By Bojan Rantasa, MSc-student International Master of Rural Devleopment (IMRD)
Earlier I introduced my thesis research regarding the ‘Sense of place in Galicica national park‘. My research is coming to an end, but I am still cautious to speak of results prematurely. So I will share how my research days look like. Embarked on the mission to do a field research in the National Park “Galicica” in Macedonia, I begun packing my backpack:
- Field audio recorder. I will do open interviews with people, and writing notes whilst doing interviews is out of the question. First, if I write, I will have to pause the conversation and that will take a lot of time, and the person might forget what he or she was talking about, but most important, I am too lazy to write.
- Photo camera. I am researching sense of place, and having visual records of the places is a must. At least this is how I see it.
- Video camera. Photography is beautiful and my favourite art, but sometimes it does not say enough. Image and sound is compelling to more senses than just image.
- Handheld GPS. I should not get lost, but it will also come handy in marking those places that people see important, and making a map of what I’ve researched, as places reside in locations.
- Replacement batteries. I do not think that I will bump into a MediaMarkt shop behind that mountain peak.
- Walking stick. It is a mountain, dogs wondering around, thorny bushes, and my left knee is not really in a good shape. Besides, this one has a ¼” screw on the top, so I can use it as a monopod for the camera.
- Some snacks. I will spend a full day out.
- Sun tan cream. I hope that there will be some sun today.
- Toilet paper. No need to stress this importance.
Well, if people are not scared from my looks, I figure that means that they are open for a conversation on their sense of place. So I’m off on the first bus to the next village on my list. I arrive there around mid day. At this time only retired people are in the village. I walk around and I meet an old granny. But she refuses to speak with the recorder on. She says that afterwards someone might come to look for her. I, on the other hand, refuse to talk to her without the recorder. It is not only the issue of not noting all the detail of the conversation, but it is the issue that at a later stage of my research I will see some interesting correlation, something I might use to build a theory on. Now if I have only my written notes, I will not have this new thing noted. But if I have an audio recording of the conversation, I can check if there is really a pattern or something to relate to my new discovery in the interviews I’ve did in the past. Additionally, people that refuse to talk with the recorder on are people that have something to hide. So those people will tell me less or even lies, thus I can consider them as a misleading factor, or simply a waste of time. So I go my way. The granny did give me a boiled egg, as it was Eastern just yesterday, it will come in handy for my lunch later.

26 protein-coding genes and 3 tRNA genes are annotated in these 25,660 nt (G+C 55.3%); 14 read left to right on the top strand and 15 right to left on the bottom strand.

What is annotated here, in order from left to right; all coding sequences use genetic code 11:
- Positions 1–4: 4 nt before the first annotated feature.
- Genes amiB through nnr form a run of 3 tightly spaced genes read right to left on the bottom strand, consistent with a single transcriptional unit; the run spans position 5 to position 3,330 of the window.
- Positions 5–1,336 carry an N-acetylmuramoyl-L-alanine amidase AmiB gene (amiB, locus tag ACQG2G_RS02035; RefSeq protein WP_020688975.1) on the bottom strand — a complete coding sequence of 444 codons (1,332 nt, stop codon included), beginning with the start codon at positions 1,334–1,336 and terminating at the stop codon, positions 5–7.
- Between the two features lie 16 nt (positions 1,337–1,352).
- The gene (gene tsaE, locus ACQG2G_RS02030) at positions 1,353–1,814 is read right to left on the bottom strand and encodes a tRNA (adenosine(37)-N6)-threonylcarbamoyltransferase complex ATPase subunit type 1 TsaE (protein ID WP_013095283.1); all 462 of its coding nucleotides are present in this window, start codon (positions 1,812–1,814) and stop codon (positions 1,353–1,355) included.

I run into another old woman. The village seems quite deserted now, and only women are around. The woman refuses to talk to me at all. She says that I should talk to the men. I’ve noted this hierarchy of talking to outsiders in other villages as well. Men do the talking with me, while the women just go and bring the drinks. However, I did have some interviews with women here and there, so this whole research is not going to be totally men sided.
Finally I run into a man. And he looks like he is eager to talk and has no problems on the recorder. But states that he does not have a good vocabulary and he is not to be emitted on the radio or TV. So we start, about him self, his life path and life choices, the history of the village, the current state of the village people, the sacred sites, etc. I do not have a particular structure, I just know that I need to get these points from this man, but I let him lead me in the conversation. I put tricky questions to make him think or react, and sometimes I explain in detail about my self and my research in order to gain greater confidence. At the end of the conversation, after a whole hour or more, I think about one quarter of the talk is something that I can use for my thesis.
Now, as I’ve gained some knowledge about the village, I go to find and document the places the man just stressed either as important and/or as sacred. This time I did not meet anyone there, but sometimes I run into people there and I ask them more about that place or I do a full interview. On this occasion I documented the main village church, the monument from the second world was; the centre of the village; the village water spring; and a small thing that resembles like a church that was built by a Dutch person that owns a house in this village, and that had a dream in which he dreamt that he should build some church there, so he did (locals say that old people spoke of an old church at that same place).
By the time I finish documenting all these places the working people came back in the village, as they work in the city of Ohrid some 27km away (a very big distance for their understanding). So I go to the village centre, sit in front of the village shop and talk to some of the people that are already there. I do start talking to only one person, but by the time I finish my conversation every person there is talking to me. This situation gives me the opportunity to talk to many people at the same time, and is very good to confirm what I’ve already heard from the individual conversations beforehand. However, as on these places mainly men come together to drink a beer and talk about daily politics, I can not get any personal feelings related to the place(s) as I would in an individual interview. Still, a very valuable experience.